Ernährungsberatung Connie Jimbo

Women's Bodies As a Gap in Research


Recently, the unequal treatment of men and women has become more and more of a talking point. Anyone who doesn’t live in a hole in the
ground has certainly noticed this. I’m not talking about the gendered language here (I don’t know if this is a thing in English-speaking countries, but it is a relatively huge issue in Germany). In my opinion, equality does not primarily require new grammar. However, various things that are still commonplace for many women need to be discussed. Be it differences in salary, unequal treatment (as a blonde woman, I am sometimes perceived by men as incompetent for it and was even fired once for not obediently doing everything the male bosses said, but wanting to contribute my expertise and questioning certain procedures) – don’t even get me started on the #metoo movement that emerged in 2016 when it suddenly became clear that none of us are alone in our experiences of sexual harassment.

A glance at the world’s systems reveals a certain focus on masculinity: crash test dummies are based on male bodies, which means so are safety systems in cars. Training dummies for first aid courses are male torsos, smartphones are ideal for men’s hands, women’s hands often can’t reach the corners of the display. Women’s clothing is designed so that we have to buy handbags, as the clothing often has only relatively small pockets, or none whatsoever. Products aimed at women are often more expensive than those for men, like razors, for example. And so on and so forth. Men are the „standard“ and women are the „deviation“.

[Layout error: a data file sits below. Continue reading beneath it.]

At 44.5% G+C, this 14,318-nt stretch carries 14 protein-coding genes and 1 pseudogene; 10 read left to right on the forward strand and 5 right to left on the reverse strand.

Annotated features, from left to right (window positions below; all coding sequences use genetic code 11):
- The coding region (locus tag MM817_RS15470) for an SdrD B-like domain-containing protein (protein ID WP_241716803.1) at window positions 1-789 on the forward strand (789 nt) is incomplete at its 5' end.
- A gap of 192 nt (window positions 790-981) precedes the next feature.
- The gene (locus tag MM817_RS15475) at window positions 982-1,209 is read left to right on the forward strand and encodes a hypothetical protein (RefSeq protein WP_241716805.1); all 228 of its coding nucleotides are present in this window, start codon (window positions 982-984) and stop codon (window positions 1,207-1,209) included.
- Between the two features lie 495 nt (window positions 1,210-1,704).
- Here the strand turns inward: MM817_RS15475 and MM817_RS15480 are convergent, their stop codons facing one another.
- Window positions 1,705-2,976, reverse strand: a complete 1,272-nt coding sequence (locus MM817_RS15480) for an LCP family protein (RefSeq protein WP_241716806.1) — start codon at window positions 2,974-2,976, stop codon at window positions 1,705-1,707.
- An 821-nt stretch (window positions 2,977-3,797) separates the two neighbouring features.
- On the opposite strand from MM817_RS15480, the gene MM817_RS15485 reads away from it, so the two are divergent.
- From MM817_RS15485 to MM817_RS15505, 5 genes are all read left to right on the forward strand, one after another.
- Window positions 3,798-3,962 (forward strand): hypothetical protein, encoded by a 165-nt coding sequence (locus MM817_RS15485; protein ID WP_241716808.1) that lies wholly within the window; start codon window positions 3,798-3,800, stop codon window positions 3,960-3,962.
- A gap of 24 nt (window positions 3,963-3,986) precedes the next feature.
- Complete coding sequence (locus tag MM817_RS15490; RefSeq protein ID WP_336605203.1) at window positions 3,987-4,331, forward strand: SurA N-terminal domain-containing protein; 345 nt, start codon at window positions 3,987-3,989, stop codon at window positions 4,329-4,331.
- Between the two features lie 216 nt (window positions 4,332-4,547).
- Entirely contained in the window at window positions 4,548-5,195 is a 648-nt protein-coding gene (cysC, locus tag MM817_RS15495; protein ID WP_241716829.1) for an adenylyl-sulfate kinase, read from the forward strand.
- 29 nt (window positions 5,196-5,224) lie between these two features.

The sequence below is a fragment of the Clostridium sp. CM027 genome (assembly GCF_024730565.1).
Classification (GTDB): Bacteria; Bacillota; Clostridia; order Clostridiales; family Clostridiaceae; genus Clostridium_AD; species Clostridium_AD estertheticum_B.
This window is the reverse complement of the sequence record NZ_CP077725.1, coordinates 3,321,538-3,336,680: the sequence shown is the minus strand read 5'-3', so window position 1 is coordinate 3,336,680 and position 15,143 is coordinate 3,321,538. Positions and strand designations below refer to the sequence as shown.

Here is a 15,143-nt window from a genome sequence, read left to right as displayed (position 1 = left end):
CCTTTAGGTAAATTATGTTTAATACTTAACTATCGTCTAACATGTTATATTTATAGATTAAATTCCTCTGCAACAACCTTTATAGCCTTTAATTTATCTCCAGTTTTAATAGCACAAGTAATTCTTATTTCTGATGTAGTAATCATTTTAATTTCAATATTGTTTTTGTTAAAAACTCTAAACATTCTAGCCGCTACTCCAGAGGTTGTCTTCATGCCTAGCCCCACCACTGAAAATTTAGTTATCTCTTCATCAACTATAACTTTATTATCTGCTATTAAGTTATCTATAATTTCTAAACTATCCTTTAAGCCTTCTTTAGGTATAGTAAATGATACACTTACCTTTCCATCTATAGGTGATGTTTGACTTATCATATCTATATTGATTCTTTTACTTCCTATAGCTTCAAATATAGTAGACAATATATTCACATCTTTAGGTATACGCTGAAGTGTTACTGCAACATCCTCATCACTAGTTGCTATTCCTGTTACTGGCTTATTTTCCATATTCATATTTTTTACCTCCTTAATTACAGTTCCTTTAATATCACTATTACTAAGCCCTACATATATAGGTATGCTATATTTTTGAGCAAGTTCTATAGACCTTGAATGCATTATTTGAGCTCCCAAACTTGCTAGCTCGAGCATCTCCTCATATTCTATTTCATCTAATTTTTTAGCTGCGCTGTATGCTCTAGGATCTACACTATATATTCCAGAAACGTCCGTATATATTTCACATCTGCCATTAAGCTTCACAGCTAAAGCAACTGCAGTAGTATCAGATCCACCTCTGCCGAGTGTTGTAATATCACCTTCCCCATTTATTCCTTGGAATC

Where does science come into play here?

Even in clinical research, men are the standard and women are the deviation. My anatomy book, which was recommended to us by our professors at university back in 2011, only shows the male anatomy even if gender differences are to be expected, for example in the musculoskeletal or digestive system, unless a specifically female organ is addressed. Topics that only affect women and that are not cancer – to be fair, a lot of research is being done on ovarian and breast cancer, for example – and women as study subjects are generally underrepresented (1). Pubmed, one of the largest scientific databases in the world, provides six times as many results for erectile dysfunction as for premenstrual syndrome, two disorders with similar prevalence and severity. There is still a gender bias in clinical research, i.e. a bias towards male physiology as the standard (1,3). Failure to recognise the physiological differences between men and women in science and clinical trials could lead to economic as well as health damage and even death, particularly among women (2). This is a really big problem in which women lose out once again, but which the public hardly realises. The consequences are immense. Many drugs were developed at times when almost only men were the subjects of clinical trials. In the US, drugs have already been withdrawn from the market because they had such serious side effects in women that their use was no longer permitted (2).

...and where does nutritional science come in?